After 154 episodes and approximately six months' viewing - when exactly did I pick up Series 1 and 2 in a charity shop for a fiver? - our sole addiction to the telly screen of late has come to an end. The West Wing (hence 'wingnuts' = fans) went out with a stylish whimper, and organically as ever, with the conclusion of President Josiah Bartlet's sometimes compromised but by and large pretty ideal two-term reign and his handing over of the reins to...
Can't divulge, since it was a surprise to my fellow-watcher even if I'd snuck a look at the episodes precis. Suffice it to say that part of the series' natural evolution was to find a potential Democratic successor as charismatic as Martin Sheen's lovable President, Jimmy Smits's Matt Santos - modelled, I recently read, on the speeches of a then largely unknown Barack Obama, with the emphasis shifted from black to Latino - and a Republican challenger as sympathetic as Alan Alda's Arnie Vinick. Both proved more than equal to the rest of the fabulous ensemble.
The presidential campaign is eye-opening to us barely comprehending Brits, and bears out in its twists and turns the famous 'events, dear boy' saying (or as Thucydides put it, 'the persistence of the unforeseen').
Americans would have found special pleasure in the live debate where Vinick takes up Santos's gauntlet to drop the usual format and go uninhibitedly head to head (I understand two versions were filmed, one for the west coast and one for the east; we should have had both, as well as the promised extras about the making of this episode which were not to be found, on the DVDs).
Interesting, of course, but what makes The West Wing unique is the flexibility of tone in the behind-the-scenes dialogues and developments. I thought, for instance, that the old 1930s screwball-comedy flavour had disappeared somewhere in Series Five; and yet there it was again, in an achingly funny episode based around Josh Lyman's post-campaign burnout ('Transition', superb script by Peter Noah and actor Bradley Whitford at his peak). Then the focus shifted back on my favourite of all, C.J. Cregg (the ineffable Alison Janney), with whom I'm just a little bit in romantic love, and another superb instalment, this time in the sentimental-drama mode. We also got to see Toby of the sensitive eyes again - Richard Schiff, low-key and hardly on screen for more than a few minutes in later episodes, if at all, but powerful as ever.
Loose ends are all tied up, to a point, but the last episode is no wave-farewell-to-all-you-best-loved-characters; some don't reappear, and the end of run mood is pointedly subdued. The viewer is encouraged to share in the feeling that this is how it has to be, and no regrets. True, one imagines, to how it was and how it is. And there was never a point where I felt the classic series had dated or was no longer relevant to ongoing issues. No wonder Obama, currently taking up the constant gauntlet mentioned here of taxing the millionaires, adores the show. It actually made me love America again.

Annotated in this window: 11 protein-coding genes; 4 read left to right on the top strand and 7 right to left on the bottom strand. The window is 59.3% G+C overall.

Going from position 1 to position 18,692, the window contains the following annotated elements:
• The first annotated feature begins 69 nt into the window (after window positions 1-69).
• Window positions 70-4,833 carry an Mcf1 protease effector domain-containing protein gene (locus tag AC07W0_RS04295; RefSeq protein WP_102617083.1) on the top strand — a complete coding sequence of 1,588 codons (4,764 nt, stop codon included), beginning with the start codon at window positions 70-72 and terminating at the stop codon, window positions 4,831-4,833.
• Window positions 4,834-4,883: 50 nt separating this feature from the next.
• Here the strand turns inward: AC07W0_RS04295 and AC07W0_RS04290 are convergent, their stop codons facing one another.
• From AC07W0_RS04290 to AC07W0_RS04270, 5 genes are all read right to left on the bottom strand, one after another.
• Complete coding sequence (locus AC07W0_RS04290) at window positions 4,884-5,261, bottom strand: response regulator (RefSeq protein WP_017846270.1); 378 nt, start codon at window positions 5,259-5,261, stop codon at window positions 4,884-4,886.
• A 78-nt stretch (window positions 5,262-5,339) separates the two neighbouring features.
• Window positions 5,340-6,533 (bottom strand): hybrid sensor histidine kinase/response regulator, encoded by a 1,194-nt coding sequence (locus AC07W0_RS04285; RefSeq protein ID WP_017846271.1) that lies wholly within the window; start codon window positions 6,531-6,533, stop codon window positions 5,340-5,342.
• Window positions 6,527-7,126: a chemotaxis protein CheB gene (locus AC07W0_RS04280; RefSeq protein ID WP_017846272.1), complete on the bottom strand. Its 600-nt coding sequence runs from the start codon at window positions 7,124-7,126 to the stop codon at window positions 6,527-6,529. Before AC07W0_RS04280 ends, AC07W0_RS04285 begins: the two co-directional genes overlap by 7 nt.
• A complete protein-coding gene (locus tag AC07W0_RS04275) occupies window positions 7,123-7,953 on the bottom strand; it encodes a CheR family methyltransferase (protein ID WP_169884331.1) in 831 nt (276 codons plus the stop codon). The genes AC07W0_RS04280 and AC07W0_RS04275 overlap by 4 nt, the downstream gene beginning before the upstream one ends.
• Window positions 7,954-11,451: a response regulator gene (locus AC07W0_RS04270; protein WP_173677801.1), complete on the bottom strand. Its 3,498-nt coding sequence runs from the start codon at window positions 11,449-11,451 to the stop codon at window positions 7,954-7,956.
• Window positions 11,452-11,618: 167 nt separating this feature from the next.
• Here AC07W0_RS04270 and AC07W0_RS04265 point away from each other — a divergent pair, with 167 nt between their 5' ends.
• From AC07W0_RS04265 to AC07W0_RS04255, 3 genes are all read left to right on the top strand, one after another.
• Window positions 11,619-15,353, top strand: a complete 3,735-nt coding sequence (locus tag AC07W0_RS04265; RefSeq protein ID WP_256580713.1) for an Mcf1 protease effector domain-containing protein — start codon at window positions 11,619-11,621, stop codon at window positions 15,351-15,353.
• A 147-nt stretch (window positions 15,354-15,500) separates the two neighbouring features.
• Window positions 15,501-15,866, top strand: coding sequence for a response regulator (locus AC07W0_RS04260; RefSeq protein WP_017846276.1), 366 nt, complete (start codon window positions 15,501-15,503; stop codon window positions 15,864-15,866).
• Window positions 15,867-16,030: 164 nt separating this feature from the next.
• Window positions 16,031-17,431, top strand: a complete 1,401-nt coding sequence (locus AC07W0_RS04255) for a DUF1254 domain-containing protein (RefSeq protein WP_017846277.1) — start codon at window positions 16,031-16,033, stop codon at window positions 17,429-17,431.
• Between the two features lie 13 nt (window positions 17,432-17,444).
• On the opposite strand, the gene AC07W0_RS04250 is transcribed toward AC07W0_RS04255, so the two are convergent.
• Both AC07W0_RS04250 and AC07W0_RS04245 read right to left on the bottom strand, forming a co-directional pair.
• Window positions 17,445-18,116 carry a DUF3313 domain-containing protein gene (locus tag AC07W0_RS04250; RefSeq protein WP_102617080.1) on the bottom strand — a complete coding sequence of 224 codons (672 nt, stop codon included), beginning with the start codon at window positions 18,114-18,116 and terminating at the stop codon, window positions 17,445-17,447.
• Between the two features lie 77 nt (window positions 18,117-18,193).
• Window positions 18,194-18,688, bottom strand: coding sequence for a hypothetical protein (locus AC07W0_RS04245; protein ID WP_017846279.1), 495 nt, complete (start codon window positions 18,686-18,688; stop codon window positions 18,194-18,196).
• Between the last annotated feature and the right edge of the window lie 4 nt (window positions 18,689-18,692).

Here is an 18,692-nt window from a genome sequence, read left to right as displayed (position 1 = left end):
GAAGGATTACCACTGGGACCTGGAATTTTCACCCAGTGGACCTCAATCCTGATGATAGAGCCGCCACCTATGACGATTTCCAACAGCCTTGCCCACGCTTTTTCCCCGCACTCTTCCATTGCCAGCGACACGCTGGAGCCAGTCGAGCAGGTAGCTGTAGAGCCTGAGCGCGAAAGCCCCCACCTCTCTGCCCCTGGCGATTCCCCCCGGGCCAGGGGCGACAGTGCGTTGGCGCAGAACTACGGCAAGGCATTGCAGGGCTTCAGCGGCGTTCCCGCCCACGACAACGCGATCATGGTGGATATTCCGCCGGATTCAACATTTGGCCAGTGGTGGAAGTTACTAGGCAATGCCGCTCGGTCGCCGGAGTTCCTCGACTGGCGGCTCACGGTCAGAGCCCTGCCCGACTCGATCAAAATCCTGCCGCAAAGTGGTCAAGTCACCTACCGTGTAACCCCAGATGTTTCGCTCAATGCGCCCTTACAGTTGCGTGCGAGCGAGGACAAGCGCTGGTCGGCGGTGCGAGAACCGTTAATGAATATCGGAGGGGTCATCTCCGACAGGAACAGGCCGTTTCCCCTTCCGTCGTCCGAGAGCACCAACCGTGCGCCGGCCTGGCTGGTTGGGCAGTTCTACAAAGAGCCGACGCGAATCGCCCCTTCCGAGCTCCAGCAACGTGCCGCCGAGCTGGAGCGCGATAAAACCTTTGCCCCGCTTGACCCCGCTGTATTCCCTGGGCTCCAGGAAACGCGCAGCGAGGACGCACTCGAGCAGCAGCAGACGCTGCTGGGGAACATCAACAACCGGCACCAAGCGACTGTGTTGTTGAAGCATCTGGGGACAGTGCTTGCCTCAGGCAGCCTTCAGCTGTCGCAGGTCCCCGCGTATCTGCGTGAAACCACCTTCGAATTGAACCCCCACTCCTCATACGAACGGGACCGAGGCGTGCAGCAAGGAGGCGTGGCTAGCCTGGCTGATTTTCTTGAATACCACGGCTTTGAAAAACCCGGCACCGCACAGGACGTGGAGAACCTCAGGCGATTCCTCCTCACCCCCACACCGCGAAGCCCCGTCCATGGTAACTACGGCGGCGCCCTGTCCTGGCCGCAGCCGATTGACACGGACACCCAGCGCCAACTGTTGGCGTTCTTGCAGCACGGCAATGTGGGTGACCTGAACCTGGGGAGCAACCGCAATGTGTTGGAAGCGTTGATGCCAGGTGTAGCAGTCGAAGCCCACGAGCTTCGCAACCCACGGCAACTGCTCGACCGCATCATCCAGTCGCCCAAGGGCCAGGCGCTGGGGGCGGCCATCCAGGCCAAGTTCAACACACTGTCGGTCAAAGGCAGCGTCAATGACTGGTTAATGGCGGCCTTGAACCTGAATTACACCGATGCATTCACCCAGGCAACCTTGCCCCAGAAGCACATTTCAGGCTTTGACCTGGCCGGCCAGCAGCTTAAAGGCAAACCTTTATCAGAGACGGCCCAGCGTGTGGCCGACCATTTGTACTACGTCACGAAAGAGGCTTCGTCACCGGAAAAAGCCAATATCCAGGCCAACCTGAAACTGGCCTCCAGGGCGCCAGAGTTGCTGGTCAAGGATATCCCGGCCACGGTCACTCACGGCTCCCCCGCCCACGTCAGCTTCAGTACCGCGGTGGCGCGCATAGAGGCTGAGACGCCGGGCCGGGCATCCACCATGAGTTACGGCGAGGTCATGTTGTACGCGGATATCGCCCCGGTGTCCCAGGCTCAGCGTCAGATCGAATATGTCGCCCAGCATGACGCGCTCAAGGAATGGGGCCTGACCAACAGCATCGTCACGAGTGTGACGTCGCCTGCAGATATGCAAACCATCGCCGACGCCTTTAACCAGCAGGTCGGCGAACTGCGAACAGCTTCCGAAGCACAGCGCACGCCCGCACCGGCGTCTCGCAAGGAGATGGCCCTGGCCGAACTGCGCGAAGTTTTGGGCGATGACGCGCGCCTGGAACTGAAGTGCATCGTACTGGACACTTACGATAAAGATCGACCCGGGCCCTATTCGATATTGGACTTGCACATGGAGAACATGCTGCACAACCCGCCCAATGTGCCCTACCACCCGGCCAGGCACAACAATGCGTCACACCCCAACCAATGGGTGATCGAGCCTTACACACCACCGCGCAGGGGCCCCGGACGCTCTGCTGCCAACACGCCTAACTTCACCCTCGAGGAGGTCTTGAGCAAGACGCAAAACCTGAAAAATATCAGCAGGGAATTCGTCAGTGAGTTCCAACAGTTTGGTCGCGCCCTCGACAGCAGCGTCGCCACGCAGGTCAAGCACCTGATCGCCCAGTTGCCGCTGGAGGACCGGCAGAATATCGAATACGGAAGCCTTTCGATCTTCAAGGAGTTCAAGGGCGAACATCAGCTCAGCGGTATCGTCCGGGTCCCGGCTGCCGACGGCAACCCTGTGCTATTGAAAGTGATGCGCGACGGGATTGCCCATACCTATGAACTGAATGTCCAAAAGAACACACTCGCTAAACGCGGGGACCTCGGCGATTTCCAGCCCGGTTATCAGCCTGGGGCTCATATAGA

Postscript: a final word from Martin Sheen, long before a seventh series was so much as a glimmer (and yes, I have a second-hand copy of the 'official' West Wing Companion covering series 1 and 2; it was a present, if you must know):
One of these only comes along in a lifetime, let's face it...Why would I want to look back? What am I going to follow this with? I may as well go and do Shakespeare in Minneapolis or something.
Given Bartlet's Lear-like attack on God at the end of series 2, that might not be a bad idea. Could one do Shakespeare's greatest tragedy in a contemporary political setting, with Sheen Martin not Michael? There's a thought.
Monday, 19 September 2011
It's an Auschwitz opera, but it could hardly be more responsible or unsensational in its approach. Zofia Posmysz, the Polish woman on whose novella it's based, was indeed interned in the camp and years later heard what she thought was the voice of her former tormentor in a group of German tourists on the Place de la Concorde (it wasn't, but she based her flashback technique on a 'what if?'). Mieczyslaw Weinberg, the composer, otherwise known as Moisey Vainberg, followed in his father's footsteps as a musician in Warsaw's Yiddish theatre, fled to the Soviet Union while his parents and sister were sent to the camps, and was imprisoned in the last year of Stalin's reign for 'bourgeois Jewish nationalism' (his father-in-law had been Solomon Mikhoels, whose fate he was spared only by Stalin's death).
So both had a right to such an opera. That wouldn't in itself make The Passenger great, and in the relatively cold light of twice viewing the Bregenz premiere on DVD - the first time to review for the BBC Music Magazine, the second time with a score to write a programme note - I still can't say with certainty that it is, at least by the conventional canons of operatic masterpiece status. Too much, perhaps, lives under the shadow of Weinberg's inspirational father-figure mentor Shostakovich (I argue in the programme, or rather speculate, since there's so little hard evidence, on the presence of a third voice who would certainly have been presented on a regular basis to Weinberg by Shostakovich, Benjamin Britten).